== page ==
The Senate voted early Tuesday morning to legalize recreational cannabis in Connecticut, sending the bill to the House where Democratic leaders say they have the votes and, maybe, the time to pass it before the session adjourns Wednesday.
The bill’s 19 to 17 vote in the Senate marks the furthest a legalization proposal has reached in Connecticut despite years of attempts. It comes after months of negotiations between the governor’s office and lawmakers on how best to ensure that communities damaged by the war on drugs have a fair stake in any new cannabis industry.
“The issue of equity is obviously built into this bill or we would not be here quite frankly,” Sen. Gary Winfield, a New Haven Democrat who is co-chairman of the Judiciary Committee, said soon after the debate started around 9 p.m.
The nearly 300-page bill was finalized over the weekend then amended on the floor of the Senate. It would legalize the use and possession of recreational cannabis for people over the age of 21 beginning in July. Proponents say commercial sales could be possible by May, 2022.
The bill includes new provisions allowing home-grown cannabis: up to six plants per eligible resident, capped at 12 plants per household. It also includes provisions allowing cannabis workers to unionize and broader “social equity” elements to ensure 65% ownership in these new businesses benefit communities impacted by the war on drugs.
Winfield framed the issue as part of a broader attempt by the legislature this year to right historical wrongs.
“This session has been a session where we’ve been talking about equity. Talking about dealing with the policies of the past and making them right,” Winfield said. “To my mind, if cannabis has been made illegal… to deal with ‘the others,’ whether they be the Mexicans in the early 1900s or the hippies and the Blacks in the 1970s, that is not good public policy. And we have seen what has been wrought by having a war on drugs. Whole communities have been decimated.”
During the more than four-hour debate opponents argued that cannabis could be addictive and damaging to public health. They said legalization could result in more impaired drivers and sent the wrong message to young people.
Sen. John Kissel, R-Enfield, framed this year’s session in a different light. He pointed to the state’s legalization of online gambling and sports betting, which lawmakers passed earlier this year.
“Hey, what a session,” Kissel said. “Eighteen? You can gamble online. You can gamble on sports, turn 21, get high. You never have to leave your basement. Yeah, that’s progress.”
Before the debate, Senate Republican Leader Kevin Kelly told reporters he was disappointed the legislature seemed intent on following the path set by neighboring states which had legalized the drug. He worried that the cannabis debate had become about money instead of policy.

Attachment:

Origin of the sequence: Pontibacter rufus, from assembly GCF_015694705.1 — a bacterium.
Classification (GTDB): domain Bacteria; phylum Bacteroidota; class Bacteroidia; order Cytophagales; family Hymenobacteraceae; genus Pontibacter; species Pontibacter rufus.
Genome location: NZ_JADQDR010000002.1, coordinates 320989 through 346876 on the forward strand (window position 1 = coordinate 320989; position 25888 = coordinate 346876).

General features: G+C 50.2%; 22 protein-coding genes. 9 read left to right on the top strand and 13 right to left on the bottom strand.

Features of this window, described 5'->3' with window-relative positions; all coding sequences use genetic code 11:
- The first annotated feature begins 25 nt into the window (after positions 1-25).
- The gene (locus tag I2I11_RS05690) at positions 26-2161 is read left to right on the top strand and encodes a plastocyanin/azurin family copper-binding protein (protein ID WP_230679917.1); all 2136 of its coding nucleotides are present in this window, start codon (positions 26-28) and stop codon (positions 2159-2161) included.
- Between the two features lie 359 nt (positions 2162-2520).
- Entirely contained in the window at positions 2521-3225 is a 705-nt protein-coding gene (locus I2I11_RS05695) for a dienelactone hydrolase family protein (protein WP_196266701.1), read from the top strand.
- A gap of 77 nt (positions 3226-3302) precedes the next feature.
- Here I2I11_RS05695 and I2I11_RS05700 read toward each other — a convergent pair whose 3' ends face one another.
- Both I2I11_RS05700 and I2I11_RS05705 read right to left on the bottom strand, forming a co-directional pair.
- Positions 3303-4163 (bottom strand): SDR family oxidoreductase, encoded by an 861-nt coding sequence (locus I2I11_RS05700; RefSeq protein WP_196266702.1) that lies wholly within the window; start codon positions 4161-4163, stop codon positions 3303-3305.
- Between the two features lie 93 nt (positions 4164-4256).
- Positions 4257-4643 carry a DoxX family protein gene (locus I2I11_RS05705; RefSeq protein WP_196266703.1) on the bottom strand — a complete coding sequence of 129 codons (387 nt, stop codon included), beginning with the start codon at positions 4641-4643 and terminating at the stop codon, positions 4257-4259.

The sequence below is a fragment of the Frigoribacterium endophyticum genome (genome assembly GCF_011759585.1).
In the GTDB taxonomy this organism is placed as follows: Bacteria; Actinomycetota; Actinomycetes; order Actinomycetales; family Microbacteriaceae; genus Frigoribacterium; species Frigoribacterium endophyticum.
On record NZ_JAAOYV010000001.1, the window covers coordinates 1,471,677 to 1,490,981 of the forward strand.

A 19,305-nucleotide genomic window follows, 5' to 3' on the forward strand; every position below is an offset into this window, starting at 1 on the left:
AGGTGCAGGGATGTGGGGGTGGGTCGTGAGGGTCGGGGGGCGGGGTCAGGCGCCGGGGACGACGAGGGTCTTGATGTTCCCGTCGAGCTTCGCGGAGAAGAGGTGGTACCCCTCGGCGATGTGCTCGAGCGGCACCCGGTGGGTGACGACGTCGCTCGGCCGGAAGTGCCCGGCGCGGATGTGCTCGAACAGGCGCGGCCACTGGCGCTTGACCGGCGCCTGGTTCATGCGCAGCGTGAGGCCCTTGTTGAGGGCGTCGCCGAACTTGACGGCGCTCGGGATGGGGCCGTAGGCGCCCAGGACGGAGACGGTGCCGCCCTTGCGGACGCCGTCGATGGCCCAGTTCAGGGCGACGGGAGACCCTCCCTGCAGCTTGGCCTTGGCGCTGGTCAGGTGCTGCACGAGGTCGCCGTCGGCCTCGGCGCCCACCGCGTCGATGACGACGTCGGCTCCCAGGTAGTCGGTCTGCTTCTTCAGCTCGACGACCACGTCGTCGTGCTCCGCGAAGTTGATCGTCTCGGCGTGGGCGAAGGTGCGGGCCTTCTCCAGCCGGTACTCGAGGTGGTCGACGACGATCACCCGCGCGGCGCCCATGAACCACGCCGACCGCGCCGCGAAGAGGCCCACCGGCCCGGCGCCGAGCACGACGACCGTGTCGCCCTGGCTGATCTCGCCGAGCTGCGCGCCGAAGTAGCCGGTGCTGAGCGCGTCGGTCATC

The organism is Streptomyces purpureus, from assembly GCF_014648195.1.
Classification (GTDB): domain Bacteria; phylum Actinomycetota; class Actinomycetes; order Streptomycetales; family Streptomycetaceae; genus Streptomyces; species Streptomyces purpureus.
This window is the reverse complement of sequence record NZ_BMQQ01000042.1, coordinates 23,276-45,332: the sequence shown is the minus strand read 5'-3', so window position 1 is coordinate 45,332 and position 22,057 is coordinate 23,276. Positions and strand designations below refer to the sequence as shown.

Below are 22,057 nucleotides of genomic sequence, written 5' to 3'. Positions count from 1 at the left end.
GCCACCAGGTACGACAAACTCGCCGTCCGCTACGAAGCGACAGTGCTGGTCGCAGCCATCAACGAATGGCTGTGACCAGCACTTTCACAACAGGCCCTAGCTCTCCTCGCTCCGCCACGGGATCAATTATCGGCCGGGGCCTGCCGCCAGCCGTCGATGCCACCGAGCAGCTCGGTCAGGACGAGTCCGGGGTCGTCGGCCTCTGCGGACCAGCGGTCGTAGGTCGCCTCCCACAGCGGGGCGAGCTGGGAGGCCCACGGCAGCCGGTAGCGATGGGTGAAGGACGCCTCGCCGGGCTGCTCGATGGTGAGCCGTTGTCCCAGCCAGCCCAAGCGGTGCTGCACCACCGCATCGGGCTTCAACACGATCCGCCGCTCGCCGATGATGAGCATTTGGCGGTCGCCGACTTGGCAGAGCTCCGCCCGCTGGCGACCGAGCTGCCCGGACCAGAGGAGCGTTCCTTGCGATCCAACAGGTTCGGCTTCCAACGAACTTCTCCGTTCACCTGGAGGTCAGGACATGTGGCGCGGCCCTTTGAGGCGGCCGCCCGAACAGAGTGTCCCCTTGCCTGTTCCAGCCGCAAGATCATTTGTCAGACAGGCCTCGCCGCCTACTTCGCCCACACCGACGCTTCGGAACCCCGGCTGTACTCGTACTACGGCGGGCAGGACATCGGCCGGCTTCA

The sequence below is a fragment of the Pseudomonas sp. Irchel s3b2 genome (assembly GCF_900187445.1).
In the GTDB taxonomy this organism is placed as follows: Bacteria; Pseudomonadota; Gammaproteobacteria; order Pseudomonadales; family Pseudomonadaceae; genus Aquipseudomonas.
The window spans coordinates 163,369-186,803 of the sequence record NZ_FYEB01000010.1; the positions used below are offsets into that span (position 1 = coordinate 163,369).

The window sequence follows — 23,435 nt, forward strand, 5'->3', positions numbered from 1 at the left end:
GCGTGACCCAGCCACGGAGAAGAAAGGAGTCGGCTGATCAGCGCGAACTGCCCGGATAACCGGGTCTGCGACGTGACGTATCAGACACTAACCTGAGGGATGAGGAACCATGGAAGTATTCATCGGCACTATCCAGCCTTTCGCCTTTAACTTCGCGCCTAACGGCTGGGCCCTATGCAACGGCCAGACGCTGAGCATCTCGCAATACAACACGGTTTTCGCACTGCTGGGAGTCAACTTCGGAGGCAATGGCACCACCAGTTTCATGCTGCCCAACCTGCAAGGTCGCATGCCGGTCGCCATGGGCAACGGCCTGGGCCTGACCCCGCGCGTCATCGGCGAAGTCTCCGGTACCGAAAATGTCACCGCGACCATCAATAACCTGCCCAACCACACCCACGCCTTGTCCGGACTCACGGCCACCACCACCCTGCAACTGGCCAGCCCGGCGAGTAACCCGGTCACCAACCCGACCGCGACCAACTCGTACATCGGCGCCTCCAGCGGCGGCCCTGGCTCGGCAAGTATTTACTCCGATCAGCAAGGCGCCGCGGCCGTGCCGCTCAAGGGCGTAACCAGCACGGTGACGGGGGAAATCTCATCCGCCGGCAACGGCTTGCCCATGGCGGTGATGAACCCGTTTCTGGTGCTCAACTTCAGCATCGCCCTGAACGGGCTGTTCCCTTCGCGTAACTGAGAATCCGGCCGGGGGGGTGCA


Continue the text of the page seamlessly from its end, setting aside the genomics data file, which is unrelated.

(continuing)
“I think this whole issue has been one focused on the revenue rather than on the social policy and whether that social policy is good for Connecticut,” he said.
The bill would bring in about $4.1 million in the first year and $26.3 million in the second year, according to the fiscal note.
Winfield said that revenue was part of what proponents tried to weigh when negotiating the bill but he said the primary reason for legalization was simpler.
“The reason that I think we should legalize cannabis is not because of the money — that’s an important part of this — and not because of a lot of the other things that people have been talking about, but because we should have never made cannabis an illegal drug,” Winfield said. “It should have never been prohibited, it should have never been a Schedule I drug, particularly given the way that it got there.”
The Senate’s late-session passage leaves the House with limited time to act on the bill. The legislative session ends at midnight on Wednesday and the House is expected to debate and pass a two-year, $46 billion budget package on Tuesday. During a Monday morning press conference, House leaders said they plan to raise the cannabis bill Wednesday and have the votes to pass it.
But the timing will be tight. There is little stopping opponents of any bill called on the final day of session from debating the proposal until the midnight deadline.
However, House Speaker Matt Ritter said he had options available to him including immediately calling the legislature back into a special session early Thursday morning to continue the debate. He said there was still time to have conversations with Republicans and potentially make a deal on timing.
“Wednesday’s a funny day,” Ritter said. “Very unpredictable. It’s like Christmas. You just never know what’s going to happen.”